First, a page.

There’s never a dull moment at the Arvada Center for the Arts & Humanities.
January kicked off the rePOPulated: Contemporary perspectives on pop art, featuring solo shows by Phil Bender & Sean O’Meallie. Other participating POP artists include Tony Ortega, Louis Recchia, Floyd D. Tunson, Margaret Kasahara.
“Art in America,” by Louis Recchia
To add ‘original pop art’ to the list of artists, the Center successfully procured original pop art from the CU Art Museum. This addition gives visitors a sprinkling of art by the pioneers of POP: Robert Indiana, Roy Lichtenstein, Claes Oldenburg, Robert Rauschenberg, James Rosenquist, Edward Ruscha, Wayne Thiebaud and Andy Warhol.
Walking through the galleries gave me goose bumps. There it was. Pop art 2014-2015, by our artists. The influence was there. The visual experience had all the essential elements to wow you, whether it was created fifty years ago or months ago.
“Thank You for Your Business,” by Mark Penner-Howell
Upstairs, the galleries featured the work of Phil Bender and Sean O’Meallie. Phil and Sean, are well-known Colorado contemporary artists who brought together a combination of colorful whimsey and vintage symbolism.
The Center was also showing the vintage stage production of “Harvey” by Mary Chase, the Pulitzer Prize-winning Denver native. The beloved author was born & raised in West Denver and was intrigued by the silly, social standards of the city in the 1940’s. Especially as she became more acquainted with central Denver and the Capitol Hill, Quality Hill areas where she lived and worked before her phenomenal success as a playwright.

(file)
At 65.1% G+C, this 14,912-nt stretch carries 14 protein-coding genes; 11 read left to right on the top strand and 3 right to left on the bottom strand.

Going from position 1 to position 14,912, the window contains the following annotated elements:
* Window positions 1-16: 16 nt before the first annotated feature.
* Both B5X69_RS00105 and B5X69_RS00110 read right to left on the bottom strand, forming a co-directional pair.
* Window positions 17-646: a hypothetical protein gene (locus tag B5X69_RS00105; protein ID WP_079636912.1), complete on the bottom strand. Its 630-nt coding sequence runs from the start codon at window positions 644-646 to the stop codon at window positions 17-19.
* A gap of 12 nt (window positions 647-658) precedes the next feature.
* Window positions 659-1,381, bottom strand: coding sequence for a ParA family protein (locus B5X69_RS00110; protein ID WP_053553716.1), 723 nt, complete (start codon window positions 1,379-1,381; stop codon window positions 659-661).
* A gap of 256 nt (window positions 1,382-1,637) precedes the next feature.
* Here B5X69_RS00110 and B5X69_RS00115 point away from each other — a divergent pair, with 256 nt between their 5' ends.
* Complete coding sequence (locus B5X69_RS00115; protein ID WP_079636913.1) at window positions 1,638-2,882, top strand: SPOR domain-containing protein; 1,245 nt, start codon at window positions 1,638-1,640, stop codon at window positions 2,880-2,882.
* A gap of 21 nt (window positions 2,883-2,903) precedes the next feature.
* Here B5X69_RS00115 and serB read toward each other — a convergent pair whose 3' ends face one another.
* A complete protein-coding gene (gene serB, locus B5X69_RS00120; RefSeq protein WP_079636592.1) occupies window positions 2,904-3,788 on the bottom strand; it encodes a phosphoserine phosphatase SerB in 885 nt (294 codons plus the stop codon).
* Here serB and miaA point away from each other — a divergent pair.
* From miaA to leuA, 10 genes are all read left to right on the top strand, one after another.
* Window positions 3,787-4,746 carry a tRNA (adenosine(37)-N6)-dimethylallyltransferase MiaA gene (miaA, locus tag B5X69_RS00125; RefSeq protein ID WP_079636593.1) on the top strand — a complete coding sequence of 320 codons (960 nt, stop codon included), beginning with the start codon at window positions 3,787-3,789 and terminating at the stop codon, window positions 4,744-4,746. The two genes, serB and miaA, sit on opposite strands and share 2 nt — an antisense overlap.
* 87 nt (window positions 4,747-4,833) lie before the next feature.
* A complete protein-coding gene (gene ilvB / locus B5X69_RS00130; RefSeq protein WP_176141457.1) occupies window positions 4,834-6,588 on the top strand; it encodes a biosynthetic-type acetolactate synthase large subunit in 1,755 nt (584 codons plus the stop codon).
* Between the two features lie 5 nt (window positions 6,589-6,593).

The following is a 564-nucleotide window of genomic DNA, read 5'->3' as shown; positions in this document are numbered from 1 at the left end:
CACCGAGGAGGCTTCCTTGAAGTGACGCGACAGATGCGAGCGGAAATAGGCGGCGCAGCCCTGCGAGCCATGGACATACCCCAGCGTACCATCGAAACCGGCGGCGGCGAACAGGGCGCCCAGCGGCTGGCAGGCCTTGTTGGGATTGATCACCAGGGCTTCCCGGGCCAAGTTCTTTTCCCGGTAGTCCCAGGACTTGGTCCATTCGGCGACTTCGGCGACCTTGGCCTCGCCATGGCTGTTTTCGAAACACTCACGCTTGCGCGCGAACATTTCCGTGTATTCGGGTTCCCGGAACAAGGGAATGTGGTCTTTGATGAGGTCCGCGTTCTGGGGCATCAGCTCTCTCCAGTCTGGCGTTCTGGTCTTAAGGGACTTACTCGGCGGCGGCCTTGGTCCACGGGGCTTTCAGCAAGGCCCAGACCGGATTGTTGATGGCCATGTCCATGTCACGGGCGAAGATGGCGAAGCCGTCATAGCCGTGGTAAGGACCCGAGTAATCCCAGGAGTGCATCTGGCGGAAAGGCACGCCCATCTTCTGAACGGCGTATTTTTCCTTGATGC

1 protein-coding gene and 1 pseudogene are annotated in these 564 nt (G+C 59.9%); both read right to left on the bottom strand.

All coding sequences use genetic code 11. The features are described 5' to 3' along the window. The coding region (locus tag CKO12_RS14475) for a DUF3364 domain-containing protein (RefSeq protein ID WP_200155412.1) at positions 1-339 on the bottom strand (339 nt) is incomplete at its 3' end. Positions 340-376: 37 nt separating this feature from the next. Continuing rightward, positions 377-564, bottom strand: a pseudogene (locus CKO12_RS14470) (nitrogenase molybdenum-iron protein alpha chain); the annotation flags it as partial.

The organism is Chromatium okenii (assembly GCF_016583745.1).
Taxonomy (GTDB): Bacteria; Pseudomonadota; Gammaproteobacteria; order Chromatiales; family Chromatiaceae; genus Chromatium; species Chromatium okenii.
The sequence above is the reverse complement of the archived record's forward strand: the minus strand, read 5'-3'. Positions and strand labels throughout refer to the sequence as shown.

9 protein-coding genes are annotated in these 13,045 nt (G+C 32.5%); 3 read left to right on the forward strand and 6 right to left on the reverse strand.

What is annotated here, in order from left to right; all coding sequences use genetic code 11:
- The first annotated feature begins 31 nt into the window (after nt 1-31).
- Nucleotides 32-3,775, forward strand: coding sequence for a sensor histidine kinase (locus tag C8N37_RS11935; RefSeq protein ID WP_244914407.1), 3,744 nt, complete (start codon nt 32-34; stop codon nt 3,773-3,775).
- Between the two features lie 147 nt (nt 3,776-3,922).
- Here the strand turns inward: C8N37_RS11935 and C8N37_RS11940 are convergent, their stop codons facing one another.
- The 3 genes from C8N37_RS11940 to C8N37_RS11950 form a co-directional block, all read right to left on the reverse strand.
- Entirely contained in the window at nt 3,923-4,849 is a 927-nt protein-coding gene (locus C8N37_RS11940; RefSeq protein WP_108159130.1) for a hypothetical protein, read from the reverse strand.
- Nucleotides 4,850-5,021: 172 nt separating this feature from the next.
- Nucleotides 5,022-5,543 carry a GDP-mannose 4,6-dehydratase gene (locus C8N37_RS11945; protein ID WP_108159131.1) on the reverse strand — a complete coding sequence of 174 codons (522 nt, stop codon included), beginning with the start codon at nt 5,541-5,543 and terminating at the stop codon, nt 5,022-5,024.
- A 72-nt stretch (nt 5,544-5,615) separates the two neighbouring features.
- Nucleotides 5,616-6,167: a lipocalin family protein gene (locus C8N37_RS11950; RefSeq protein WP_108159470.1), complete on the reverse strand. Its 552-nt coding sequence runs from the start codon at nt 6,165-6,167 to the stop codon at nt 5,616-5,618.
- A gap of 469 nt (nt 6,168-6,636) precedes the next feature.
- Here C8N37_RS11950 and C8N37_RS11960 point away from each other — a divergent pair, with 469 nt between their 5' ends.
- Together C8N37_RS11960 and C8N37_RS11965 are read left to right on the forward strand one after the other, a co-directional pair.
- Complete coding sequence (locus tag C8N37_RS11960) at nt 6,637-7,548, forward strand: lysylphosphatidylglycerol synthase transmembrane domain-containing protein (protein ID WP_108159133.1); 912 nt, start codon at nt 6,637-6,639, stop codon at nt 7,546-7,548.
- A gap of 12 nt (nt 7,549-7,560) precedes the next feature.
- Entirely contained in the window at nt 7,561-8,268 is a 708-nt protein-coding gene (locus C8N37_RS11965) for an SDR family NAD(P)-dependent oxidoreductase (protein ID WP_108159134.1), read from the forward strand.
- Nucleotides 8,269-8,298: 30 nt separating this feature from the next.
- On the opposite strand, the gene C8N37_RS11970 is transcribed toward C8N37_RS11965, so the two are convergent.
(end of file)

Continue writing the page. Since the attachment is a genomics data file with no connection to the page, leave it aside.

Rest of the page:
I always wanted to see “Harvey” on stage and Arvada has created a delightfully funny and chaotic stage romp with Elwood P. Dowd and his invisible friend Harvey. The audience had a great time with the timeless, clever, Chase dialogue as Elwood, etc., turned Capitol Hill into an afternoon of drink induced misunderstandings and Keystone Cops frenzy.
There were references to Charley’s Bar, and the Fire House on 1st (Speer). I left Arvada determined to find 1443 Gaylord Street, Elwood’s house, in my neighborhood. I looked, but found no large potted ferns on the veranda, no sign of Elwood P. Dowd, no sister, nor, was friend Harvey anywhere in sight.